Update 13/06/12 - If you head over to Blog Clove, you will see a PS3/XBOX 360 controller, USB keyboard and most importantly USB storage in the form of flash and hard disks being able to be connected directly to the device! Once I've managed to try out storage I will update the review.

Update 17/06/12 - USB OTG works, means you can connect to a usb stick or hard drive to use additional storage. You'll need a micro usb adapter connect, but media files work flawlessly.

My Galaxy S2 was lost a few weeks ago and I decided to ditch my contract and go for the S3. My only regret in buying the phone was that I didn't wait until the 64GB version came out, I'll explain why a bit later. Here are the improvements over the S2 and should answer some questions people have about the phone. Please note, this requires a microsim if you have a standard sim.

Positives:
1. Form factor, feels much better built than the S2, not in the same league as the HTC One or Iphone. Fits easily into a trouser or jean pocket, it only weighs a few more grams than the S2. Today in the office the new one has been weighed and compared to nearly every other phone out there and no one has remarked it is too big.

2. Indicator light, there is a flashing indicator light that can indicate missed calls, messages and charging status. This can be controlled by software to when it comes on and I prefer phones with this functionality as it saves powering the screen on and off, so saves battery life.

3. Speaking of battery life, it is nearly 5PM here and the phone is at 68% battery. I've listened to a few albums, played a few games, read the paper on the train and shock horror actually used it for a few phone calls. I took the phone off charge at 8AM this morning and it has lasted a lot longer than my S2. Impressive.

4. Screen is brilliant, as mentioned above being able to read media on the train is even better now with the larger resolution screen. Not sure I would chuck my Kindle just yet due to sunlight, but a brilliant screen with Flipboard included on one of the home screens. Eye tracking software means the phone doesn't lock when reading articles unlike the S2. Playing Cut The Rope is also easier, the bigger screens makes the action more precise.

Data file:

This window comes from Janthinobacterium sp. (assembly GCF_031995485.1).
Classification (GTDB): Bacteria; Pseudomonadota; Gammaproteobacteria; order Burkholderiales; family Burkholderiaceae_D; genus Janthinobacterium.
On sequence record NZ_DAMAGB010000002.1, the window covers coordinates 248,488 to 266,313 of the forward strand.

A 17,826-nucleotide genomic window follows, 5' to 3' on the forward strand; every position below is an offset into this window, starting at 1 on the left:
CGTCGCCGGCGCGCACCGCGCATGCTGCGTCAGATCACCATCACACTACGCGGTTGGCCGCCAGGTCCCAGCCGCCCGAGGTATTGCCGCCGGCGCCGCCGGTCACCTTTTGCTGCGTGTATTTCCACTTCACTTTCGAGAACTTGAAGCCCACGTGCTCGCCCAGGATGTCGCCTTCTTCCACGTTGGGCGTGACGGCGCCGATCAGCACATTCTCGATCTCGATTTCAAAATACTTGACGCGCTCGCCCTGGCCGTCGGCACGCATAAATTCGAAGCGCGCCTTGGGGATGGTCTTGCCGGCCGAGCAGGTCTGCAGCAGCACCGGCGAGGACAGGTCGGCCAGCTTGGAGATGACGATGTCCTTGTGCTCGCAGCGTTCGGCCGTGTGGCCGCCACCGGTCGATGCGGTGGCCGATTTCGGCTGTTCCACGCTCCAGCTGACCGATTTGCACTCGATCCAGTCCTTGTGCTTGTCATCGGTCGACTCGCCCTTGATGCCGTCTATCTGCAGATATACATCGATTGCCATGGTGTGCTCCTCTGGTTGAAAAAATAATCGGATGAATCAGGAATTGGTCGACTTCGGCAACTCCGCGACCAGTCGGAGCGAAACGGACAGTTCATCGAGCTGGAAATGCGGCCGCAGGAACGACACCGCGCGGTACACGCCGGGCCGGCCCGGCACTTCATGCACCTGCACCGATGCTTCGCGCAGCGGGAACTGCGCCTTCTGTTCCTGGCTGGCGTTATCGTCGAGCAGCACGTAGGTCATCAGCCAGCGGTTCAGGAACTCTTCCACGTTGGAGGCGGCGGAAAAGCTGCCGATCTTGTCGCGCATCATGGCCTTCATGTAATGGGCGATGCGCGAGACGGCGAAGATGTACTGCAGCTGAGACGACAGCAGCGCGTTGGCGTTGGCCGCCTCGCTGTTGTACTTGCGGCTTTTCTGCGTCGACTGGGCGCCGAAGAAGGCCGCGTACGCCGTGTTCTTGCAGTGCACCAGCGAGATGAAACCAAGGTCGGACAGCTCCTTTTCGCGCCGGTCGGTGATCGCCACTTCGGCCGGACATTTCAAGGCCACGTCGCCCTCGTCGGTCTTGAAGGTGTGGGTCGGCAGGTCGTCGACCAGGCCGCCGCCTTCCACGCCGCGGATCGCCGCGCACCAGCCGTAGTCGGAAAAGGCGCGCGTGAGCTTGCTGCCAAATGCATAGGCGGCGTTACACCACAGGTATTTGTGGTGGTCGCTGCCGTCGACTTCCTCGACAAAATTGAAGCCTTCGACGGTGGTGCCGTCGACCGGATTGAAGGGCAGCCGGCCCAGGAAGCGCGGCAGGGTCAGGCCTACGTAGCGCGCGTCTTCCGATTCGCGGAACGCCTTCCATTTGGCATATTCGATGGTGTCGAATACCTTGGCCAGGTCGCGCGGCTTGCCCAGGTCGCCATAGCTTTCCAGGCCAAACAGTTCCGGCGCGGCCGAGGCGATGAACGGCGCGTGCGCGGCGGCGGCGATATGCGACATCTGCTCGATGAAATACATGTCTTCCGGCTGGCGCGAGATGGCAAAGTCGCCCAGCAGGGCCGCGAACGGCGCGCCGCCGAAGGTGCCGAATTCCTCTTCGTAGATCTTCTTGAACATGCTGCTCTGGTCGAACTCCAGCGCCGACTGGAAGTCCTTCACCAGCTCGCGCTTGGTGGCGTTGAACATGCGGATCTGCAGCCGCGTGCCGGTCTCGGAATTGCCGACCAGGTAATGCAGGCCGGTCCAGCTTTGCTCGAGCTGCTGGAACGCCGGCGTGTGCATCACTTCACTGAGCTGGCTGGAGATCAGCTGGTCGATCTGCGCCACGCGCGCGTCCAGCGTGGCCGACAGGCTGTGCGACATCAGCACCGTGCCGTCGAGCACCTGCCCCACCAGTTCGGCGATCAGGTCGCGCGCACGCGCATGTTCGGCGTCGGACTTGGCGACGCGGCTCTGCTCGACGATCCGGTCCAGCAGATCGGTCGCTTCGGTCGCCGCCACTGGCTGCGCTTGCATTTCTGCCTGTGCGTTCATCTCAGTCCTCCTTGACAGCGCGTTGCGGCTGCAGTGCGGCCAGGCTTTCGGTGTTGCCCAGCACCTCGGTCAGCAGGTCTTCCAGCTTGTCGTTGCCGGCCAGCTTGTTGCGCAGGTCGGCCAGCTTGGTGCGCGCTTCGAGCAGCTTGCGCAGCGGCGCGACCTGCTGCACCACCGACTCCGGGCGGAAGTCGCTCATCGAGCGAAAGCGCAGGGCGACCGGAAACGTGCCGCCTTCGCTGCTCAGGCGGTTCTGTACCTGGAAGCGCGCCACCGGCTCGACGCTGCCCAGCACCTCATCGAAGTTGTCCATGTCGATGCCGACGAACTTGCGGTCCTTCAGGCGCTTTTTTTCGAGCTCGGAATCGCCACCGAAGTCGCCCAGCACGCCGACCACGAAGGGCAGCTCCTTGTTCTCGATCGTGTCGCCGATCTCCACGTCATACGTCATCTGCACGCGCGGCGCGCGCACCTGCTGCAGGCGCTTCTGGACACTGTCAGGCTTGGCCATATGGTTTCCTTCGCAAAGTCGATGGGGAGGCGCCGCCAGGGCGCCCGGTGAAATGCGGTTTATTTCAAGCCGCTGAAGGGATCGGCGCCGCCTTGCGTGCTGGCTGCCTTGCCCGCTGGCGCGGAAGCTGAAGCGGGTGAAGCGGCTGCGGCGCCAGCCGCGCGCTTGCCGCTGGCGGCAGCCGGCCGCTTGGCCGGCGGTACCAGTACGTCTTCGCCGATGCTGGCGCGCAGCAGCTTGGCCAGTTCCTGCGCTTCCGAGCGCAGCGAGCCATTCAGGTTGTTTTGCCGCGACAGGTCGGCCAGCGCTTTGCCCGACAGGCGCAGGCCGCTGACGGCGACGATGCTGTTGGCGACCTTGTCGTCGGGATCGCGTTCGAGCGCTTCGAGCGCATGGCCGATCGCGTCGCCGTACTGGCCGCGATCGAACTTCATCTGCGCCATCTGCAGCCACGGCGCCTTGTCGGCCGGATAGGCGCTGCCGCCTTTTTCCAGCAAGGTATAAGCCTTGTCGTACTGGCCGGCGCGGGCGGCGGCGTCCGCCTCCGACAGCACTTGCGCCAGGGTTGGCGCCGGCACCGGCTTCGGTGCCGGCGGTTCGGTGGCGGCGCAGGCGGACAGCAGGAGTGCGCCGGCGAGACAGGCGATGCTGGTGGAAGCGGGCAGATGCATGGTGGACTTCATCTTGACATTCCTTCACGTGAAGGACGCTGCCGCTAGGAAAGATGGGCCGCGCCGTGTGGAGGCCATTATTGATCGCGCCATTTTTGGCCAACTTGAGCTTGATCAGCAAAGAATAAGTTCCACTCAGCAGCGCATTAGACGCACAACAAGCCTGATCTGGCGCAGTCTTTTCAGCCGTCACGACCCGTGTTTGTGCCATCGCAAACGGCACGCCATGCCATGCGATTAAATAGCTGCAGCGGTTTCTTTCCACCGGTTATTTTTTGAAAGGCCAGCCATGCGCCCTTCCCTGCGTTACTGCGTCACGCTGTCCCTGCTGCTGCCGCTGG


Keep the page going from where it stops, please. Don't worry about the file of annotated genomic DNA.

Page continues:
5. SD card slot, neither the Iphone nor the HTC one have expandable memory.

6. Big enough to replace your TomTom or Garmin Device for the car or on foot. And the phone based application seems to make better routes than the desktop application which may be due to the GPS plotting your location more accurately.

7. Finally, the biggest improvement, enough to justify the upgrade over the S2 is the audio chip. I used to crank up my S2 on the tube, train and it wasn't loud enough. The S3 chip is a Wolfson (used in the S1) and it outshines my Ipod Classic. I've listened to FLAC and 320KBPS MP3 files and the sound is crisp and dynamic and almost analogue like (I'm a vinyl fan). And for that reason, I'm kicking myself for not waiting to get the 64GB version with a 64GB microSD card to hold all my music. Once the new SD card arrives I will be listening to all my favourite tracks to hear how they sound, it is that good. The Ipod is now sitting on Ebay and I'll cross my fingers for an 128GB SD card or resist the urge to trade this in for an S3 64GB when they come out. Audio calls are crystal clear.

8. Seems to notify you of where an incoming call is coming from. I've only seen it recently so not sure if it is a new feature with revised firmware.

Negatives:
1. It is expensive not on contract, £500 could buy a tablet/laptop, MP3 player and low range phone, granted that is three devices to lug about but £500 is a lot of money.

2. Battery still needs to improve if this is to be a true multimedia powerhouse. It's an improvement over the S2, but I still think the smartphone market has much more work to do here.

3. Privacy concerns over Android. As I was updating the software for the apps I had linked to my S2 quite a few had manual updates stating that applications would have the ability to take pictures or/and video at will. The smarter the phone, the more of our life is on there and the more precious our data becomes. The standalone devices mentioned in point 1 would not have those issues (bar the tablet). Android and Apple still lag behind the corporate security standards of RIM devices. So you'll have to check your (manual) updates frequently to see if there are opportunities to take data from the phone without your consent.

Conclusion: It's a brilliant device, as close to a convergence device as you can get right now. These devices will never compete with a camera for pictures or video, sensor size will always be a limitation. But for reading, video, games and most importantly for me music, one device can serve those functions and the S3 is the best device to do that currently.
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Samsung Galaxy SIII UK SIM-Free Smartphone - Pebble Blue (16GB)